If you're ordering sushi in the United States, you may not be eating what you think you are.
Poultry, dairy and eggs are produced in an industrialized system that values profit and "economic efficiency" over food safety, animal welfare or fairness for farmers.
One frequent refrain we've heard is that no U.S. company will ever ship chicken to China for processing because it doesn't make economic sense. Well guess what? It clearly does make economic sense because this process is already being used for U.S. seafood.
Their flavor will be reminiscent of your former flame. Plus, your homemade version can't get recalled. So there's that.
We have been eating fast food sandwiches made with azodicarbonamide for years. If you don't eat that stuff very often, I doubt you have anything to worry about. And if you do eat a lot of fast food sandwiches, I'd venture to say that azodicarbonamide is probably the least of your concerns.
The food you eat is the biggest socio-political decision you make each day. However, conditions and treatment of animals is not only a moral issue. Animal treatment has a direct impact on the health of American consumers.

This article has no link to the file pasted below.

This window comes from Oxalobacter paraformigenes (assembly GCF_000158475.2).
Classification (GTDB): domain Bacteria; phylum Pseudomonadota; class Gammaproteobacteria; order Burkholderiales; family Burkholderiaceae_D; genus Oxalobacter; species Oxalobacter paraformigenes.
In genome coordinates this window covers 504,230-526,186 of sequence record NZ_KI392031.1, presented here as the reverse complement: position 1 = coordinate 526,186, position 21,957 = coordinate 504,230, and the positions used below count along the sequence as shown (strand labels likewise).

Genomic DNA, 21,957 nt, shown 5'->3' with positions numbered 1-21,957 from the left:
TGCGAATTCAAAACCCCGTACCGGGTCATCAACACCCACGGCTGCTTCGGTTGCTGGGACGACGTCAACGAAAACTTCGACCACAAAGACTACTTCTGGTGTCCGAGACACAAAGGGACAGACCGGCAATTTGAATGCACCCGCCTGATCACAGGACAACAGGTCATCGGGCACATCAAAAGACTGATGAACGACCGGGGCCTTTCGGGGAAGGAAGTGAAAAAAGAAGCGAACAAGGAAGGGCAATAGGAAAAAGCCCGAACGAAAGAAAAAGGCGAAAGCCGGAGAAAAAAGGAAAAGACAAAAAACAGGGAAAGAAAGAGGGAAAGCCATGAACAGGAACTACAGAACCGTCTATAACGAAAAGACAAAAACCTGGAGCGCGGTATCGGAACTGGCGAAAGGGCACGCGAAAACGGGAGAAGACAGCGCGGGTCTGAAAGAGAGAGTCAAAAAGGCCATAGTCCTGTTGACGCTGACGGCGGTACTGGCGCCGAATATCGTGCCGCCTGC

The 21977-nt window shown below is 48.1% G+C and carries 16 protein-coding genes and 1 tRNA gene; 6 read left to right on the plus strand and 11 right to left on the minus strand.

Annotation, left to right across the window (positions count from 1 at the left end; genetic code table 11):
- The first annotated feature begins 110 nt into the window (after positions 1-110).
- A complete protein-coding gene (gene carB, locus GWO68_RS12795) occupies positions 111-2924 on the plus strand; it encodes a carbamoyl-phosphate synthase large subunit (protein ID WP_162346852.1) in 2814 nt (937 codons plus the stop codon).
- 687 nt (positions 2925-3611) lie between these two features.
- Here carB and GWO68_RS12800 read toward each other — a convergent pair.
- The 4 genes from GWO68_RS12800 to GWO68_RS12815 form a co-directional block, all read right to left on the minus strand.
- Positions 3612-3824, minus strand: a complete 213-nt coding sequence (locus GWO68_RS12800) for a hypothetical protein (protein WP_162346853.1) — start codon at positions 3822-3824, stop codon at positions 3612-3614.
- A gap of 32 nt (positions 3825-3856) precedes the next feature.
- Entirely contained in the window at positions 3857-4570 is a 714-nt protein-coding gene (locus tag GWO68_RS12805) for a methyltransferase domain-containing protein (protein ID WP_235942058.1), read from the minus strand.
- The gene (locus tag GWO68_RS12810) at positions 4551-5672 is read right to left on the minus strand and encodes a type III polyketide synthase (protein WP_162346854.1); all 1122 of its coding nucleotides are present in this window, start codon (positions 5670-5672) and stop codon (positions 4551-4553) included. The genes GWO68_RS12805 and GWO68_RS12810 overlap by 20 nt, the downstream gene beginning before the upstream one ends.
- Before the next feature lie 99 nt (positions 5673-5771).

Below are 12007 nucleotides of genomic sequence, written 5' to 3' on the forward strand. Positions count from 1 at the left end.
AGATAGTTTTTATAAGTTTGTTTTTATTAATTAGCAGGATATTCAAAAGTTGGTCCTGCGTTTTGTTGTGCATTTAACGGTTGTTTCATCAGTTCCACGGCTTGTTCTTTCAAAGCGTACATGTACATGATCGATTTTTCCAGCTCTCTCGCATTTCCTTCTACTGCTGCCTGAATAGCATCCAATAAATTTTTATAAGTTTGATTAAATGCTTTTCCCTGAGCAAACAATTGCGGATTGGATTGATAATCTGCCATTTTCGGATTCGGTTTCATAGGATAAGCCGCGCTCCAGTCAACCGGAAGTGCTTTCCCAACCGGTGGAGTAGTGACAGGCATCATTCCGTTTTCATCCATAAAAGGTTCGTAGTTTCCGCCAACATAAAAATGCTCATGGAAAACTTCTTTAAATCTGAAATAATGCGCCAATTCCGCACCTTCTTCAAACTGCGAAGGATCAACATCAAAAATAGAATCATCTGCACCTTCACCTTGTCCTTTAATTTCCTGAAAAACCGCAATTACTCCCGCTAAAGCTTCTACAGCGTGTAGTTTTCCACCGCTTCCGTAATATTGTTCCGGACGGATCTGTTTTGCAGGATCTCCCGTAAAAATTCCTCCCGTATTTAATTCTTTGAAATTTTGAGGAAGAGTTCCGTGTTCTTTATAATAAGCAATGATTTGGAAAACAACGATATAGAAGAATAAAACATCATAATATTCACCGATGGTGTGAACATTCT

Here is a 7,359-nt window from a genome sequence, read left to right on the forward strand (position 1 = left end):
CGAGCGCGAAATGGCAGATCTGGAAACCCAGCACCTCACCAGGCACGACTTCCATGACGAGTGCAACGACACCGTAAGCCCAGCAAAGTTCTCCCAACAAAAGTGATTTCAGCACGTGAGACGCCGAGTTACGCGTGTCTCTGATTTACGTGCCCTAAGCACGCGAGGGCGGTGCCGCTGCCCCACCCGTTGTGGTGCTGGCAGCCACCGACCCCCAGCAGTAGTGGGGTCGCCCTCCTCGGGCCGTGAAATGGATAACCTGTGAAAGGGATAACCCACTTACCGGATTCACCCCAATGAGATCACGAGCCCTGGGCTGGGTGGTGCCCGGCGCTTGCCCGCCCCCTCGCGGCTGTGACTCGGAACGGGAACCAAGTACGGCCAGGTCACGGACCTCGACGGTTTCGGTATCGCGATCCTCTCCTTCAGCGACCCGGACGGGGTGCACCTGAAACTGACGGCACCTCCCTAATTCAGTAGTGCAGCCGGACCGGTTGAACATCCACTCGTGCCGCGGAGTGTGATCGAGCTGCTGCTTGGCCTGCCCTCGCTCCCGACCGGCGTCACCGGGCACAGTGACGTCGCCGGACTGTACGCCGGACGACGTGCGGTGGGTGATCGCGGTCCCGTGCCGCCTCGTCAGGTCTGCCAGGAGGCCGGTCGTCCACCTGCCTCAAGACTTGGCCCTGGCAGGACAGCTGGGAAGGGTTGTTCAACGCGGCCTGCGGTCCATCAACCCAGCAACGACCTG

When not used correctly, these tools can cause severe damage to you or someone else. We've rounded up some of the most dangerous equipment -- and chances are, you have a few of these in your kitchen.
Although the FDA doesn't need congressional authorization in order to mandate a federal labeling standard for GMOs, federal lawmakers have become increasingly vocal on the issue.
We're in deep doo-doo from the global threat of superbugs. The December announcement by the Food and Drug Administration (FDA) puts that threat back in the news. But I'm underwhelmed by FDA's response, and here's why.
Just in time for Christmas dinner, Consumer Reports published a report highlighting the danger posed by the high rate of antibiotic-resistant bacteria in U.S. poultry aisles.
Consumers get warm and fuzzy feelings about organic foods and are willing to shell out a lot of money to make their organic dreams come true. But is all this praise justified?
That large corporate interests lobby our lawmakers to legislate (or not legislate) in their favor is nothing new. But the Sunlight report shines a light on a dark corner of the workings of the Big Food lobby that -- in part thanks to the complicated FOIA process -- we rarely get to see.
This fast isn't about us. We're fasting because people are suffering and dying from the impacts of climate change, in the Philippines and all over the world. We're fasting because we can't wait any longer to act.
To grow the supply, we need federal policies and programs that support, not hinder, existing and new farmers in their efforts to grow more fruits and vegetables for local markets.
We cannot grow healthy food in a landscape scrubbed of natural elements or sterilized by chemicals. Consumers are clamoring for natural, organic food that is free of chemical pollution. We need rules that encourage farming with nature.